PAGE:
Sliding into second
The people behind the push to bring a California League team here—notably Bob Linscheid and Dino Corbin—say the league has told them that, if they provide a stadium, it will provide the team. On the plus side, the California League is affiliated with Major League Baseball, which contracts with the players and pays the salaries. The league has been around since 1940, and its current president has held that post for more than 20 years. That means greater stability than the WBL had to offer. If we learned anything from the days of the Heat, it’s that a baseball league is only as sound as its weakest member.
Bringing a team here is the easy part. Finding the land and money to build a stadium presents a greater challenge. Backers have said the stadium will be privately financed. But, unless they can find another Steve Nettleton—the man who donated millions of dollars to bring the Heat here—to pay for a new stadium, financing it privately is not likely.
One councilmember, up for re-election this year, has climbed aboard this latest baseball express and already made vague references to mysterious people willing to donate land and financial help.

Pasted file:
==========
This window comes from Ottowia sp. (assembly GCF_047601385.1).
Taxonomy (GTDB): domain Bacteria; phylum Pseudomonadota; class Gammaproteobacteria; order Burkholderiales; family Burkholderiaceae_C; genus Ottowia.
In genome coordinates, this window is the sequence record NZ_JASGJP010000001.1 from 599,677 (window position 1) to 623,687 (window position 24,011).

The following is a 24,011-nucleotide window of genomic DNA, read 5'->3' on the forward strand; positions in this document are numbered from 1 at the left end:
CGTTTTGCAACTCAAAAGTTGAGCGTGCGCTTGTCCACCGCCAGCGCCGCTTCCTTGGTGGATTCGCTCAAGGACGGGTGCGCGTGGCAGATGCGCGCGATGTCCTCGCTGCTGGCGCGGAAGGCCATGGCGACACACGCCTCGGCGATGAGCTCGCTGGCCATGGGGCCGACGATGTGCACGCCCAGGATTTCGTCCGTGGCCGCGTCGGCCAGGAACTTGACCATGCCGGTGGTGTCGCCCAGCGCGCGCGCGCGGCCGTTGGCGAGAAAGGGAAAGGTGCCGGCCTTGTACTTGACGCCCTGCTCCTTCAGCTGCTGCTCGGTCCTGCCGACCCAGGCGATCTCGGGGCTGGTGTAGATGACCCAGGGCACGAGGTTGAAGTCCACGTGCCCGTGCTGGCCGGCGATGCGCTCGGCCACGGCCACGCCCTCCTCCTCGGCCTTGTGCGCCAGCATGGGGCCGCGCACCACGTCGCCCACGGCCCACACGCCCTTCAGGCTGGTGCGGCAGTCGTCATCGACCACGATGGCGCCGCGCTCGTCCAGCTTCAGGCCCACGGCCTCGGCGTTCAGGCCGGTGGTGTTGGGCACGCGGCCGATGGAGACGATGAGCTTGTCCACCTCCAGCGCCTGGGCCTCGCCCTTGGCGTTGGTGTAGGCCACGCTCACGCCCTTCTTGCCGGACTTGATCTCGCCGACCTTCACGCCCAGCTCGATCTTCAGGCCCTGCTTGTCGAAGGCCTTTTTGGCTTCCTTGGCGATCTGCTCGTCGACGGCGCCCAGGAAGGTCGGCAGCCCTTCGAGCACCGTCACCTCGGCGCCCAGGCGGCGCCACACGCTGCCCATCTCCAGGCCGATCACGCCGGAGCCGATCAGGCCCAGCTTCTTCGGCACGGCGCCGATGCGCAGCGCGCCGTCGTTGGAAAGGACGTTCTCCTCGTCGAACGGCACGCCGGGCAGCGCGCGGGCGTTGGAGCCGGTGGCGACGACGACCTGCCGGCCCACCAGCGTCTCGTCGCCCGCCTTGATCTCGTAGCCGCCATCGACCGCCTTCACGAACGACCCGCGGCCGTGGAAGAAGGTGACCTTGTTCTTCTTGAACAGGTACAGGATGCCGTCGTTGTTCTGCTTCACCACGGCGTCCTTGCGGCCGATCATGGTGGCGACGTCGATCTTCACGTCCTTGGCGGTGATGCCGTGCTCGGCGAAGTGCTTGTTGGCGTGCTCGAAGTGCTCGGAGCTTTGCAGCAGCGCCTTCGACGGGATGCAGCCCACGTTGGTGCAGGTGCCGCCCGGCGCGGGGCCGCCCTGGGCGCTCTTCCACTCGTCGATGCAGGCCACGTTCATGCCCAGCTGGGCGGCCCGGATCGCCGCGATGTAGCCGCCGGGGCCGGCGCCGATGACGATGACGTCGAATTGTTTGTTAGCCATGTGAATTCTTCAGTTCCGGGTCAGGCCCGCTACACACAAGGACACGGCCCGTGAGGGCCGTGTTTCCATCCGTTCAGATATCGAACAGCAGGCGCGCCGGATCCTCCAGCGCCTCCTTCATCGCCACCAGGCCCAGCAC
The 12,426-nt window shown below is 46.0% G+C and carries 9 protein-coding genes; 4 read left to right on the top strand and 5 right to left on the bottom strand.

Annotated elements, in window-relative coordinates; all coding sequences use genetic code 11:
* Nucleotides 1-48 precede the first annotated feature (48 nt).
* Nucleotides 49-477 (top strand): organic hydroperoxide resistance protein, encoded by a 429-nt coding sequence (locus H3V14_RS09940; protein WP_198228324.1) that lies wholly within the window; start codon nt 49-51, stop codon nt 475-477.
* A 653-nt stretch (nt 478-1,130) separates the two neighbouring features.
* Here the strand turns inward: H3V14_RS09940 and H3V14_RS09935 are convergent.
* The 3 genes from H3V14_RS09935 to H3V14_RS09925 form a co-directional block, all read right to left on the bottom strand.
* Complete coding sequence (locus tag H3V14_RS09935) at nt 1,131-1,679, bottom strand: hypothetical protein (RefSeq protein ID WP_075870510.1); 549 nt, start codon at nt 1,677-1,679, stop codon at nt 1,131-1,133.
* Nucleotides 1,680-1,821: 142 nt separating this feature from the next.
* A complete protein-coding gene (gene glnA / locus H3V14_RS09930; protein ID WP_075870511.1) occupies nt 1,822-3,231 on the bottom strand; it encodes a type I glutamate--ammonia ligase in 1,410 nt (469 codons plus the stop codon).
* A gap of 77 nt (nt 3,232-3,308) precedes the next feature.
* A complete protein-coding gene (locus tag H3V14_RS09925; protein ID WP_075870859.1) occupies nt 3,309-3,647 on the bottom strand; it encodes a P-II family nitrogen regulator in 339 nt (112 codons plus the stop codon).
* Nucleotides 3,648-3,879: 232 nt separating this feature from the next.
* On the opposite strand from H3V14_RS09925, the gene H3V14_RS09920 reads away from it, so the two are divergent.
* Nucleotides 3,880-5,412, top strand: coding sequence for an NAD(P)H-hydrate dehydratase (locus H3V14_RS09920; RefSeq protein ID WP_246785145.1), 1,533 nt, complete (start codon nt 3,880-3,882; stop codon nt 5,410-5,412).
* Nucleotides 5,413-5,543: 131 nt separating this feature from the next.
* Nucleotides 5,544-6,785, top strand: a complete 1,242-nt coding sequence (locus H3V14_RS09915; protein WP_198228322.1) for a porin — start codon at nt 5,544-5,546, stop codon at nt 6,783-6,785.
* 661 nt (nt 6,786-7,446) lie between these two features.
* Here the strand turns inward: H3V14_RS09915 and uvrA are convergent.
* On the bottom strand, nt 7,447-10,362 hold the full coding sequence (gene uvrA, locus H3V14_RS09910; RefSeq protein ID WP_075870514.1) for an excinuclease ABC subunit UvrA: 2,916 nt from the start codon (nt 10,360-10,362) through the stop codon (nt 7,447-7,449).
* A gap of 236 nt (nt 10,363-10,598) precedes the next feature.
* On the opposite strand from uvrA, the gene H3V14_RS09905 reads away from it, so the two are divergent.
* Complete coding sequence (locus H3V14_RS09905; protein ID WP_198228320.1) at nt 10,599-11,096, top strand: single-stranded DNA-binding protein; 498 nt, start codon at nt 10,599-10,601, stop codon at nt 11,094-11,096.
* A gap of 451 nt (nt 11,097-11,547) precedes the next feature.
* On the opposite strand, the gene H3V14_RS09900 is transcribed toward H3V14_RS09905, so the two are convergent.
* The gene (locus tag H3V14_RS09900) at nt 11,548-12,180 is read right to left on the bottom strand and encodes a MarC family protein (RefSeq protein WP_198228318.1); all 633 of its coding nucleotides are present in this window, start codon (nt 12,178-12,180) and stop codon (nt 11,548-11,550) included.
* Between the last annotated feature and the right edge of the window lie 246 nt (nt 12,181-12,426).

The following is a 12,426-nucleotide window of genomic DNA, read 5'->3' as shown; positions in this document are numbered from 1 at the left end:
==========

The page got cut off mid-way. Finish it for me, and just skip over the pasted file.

But until we hear the details, we can’t help but think that at some point the city will be asked to join the effort, either by selling a revenue-generating bond, which will be paid off only if the team turns a profit, or via redevelopment funding, which will restrict where the stadium can be built and quite possible take up space better used for residential development. Either way, the city could be left holding the bag for a failed franchise.
Is Chico really a baseball town? Interest in the Heat began to wane in the last few years. “Paid attendance” figures were at times twice the actual number of people in the seats. And Chico State University’s baseball program, one of the most successful in the nation, attracts only a smattering of fans each season.
Let’s not get too far off base when considering this proposal. We might get picked off.